- Make sure the hatch lever is closed – you won’t be able to remove your toilet cassette without doing this.
2. Go outside and remove the cassette from the housing. It’s probably a good idea to wear some gloves to keep hands clean.
3. Take the cassette to the nearest service or chemical waste point.
4. Extend the neck of the cassette and remove the cap.
5. Place the cap in a safe place away from the drain – you’ll be amazed how many get lost at this point!
6. Press the small button that allows air into the cassette and gently pour out the contents into the waste point.
7. Once empty, re-fill with water (not directly from a drinking water tap of course!) and gently agitate the contents. Don’t be too aggressive.
8. Empty and repeat this process until the water is clear.
9. If the cassette feels heavy, it might be that you have toilet paper wrapped around the mechanism. This is common and very easy to resolve. Remove the slide cover and twist the knob to open the hatch. If you can see the issue, pour water into the cassette and try to dislodge the tangle.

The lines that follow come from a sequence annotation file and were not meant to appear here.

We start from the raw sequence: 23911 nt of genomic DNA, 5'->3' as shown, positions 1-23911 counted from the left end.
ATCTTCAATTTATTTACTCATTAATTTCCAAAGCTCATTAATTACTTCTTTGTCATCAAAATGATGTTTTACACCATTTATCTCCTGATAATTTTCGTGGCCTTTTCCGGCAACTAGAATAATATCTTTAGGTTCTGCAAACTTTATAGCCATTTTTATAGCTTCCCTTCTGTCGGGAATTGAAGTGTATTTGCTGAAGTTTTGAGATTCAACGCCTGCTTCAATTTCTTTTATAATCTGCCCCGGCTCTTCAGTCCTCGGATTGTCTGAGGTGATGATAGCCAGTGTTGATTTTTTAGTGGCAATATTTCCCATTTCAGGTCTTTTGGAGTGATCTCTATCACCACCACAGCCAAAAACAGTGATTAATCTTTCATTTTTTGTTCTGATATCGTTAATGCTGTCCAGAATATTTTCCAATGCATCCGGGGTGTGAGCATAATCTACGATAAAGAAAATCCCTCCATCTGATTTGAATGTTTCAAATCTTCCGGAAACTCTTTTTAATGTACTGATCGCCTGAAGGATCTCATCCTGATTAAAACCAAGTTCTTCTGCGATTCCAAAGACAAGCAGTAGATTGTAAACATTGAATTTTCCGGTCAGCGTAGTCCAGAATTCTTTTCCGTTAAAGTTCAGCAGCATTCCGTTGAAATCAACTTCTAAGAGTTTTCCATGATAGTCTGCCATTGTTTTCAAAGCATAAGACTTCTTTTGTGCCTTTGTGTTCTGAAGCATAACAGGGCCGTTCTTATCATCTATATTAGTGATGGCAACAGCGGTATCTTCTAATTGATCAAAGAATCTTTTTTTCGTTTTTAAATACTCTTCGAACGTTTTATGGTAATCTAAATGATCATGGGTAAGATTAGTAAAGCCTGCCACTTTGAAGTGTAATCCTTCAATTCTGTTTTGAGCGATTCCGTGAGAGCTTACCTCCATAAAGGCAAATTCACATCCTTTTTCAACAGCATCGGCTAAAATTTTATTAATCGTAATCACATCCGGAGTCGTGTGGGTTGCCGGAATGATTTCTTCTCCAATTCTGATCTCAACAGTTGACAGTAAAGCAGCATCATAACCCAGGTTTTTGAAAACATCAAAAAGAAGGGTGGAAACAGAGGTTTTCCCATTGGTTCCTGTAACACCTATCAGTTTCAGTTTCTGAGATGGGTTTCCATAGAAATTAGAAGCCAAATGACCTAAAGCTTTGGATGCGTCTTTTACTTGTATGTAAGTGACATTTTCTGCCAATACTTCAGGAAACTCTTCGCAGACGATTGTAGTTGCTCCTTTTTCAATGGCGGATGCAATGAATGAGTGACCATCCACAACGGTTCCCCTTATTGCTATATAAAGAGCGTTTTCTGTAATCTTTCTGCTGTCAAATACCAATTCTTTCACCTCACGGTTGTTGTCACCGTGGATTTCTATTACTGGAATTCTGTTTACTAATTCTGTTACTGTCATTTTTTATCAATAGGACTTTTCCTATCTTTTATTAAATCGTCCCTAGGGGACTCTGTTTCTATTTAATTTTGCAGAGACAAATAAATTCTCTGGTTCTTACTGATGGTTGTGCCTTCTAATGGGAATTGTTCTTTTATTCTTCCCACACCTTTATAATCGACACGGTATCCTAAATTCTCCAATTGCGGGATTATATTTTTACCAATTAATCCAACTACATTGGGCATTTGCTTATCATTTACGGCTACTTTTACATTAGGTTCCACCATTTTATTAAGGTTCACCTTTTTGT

10. Once done, close and replace the cap and the toilet cassette is now ready to be prepared as before.
After emptying your toilet cassette, always wash your hands (or gloves) thoroughly.
At the end of your holiday, empty the cassette as normal and also make sure the flush tank is emptied. Draining a flush tank can vary from one caravan to the next so look at your user manual for more information.
It’s important that the flush pump is run to remove any liquid from the pipework. This will also reduce any frost damage in the winter months.
If you have a lot of flush liquid in the tank, don’t waste it. Instead, empty the flush into an old water bottle and reuse on your next trip.
Maintaining your motorhome or caravan toilet
Periodically spray the rubber seal on the cassette with some silicone lubricant to keep it supple. Also, in winter, when the caravan is in storage, keep the hatch seal open to prevent the seal from sticking to the cassette lid.
Another maintenance job is occasionally cleaning the toilet cassette. Simply pour in the required amount of toilet cleaning product and fill with water, allowing the chemicals to do their job.
And that’s it. If you do feel squeamish about such things, don’t worry. By the time you empty the cassette, the contents have been broken down by the chemicals and it’s really not as unpleasant as you might think.
Over to you…
Got any tips for using your motorhome or caravan loo to share with others? Feel free to comment in the box below.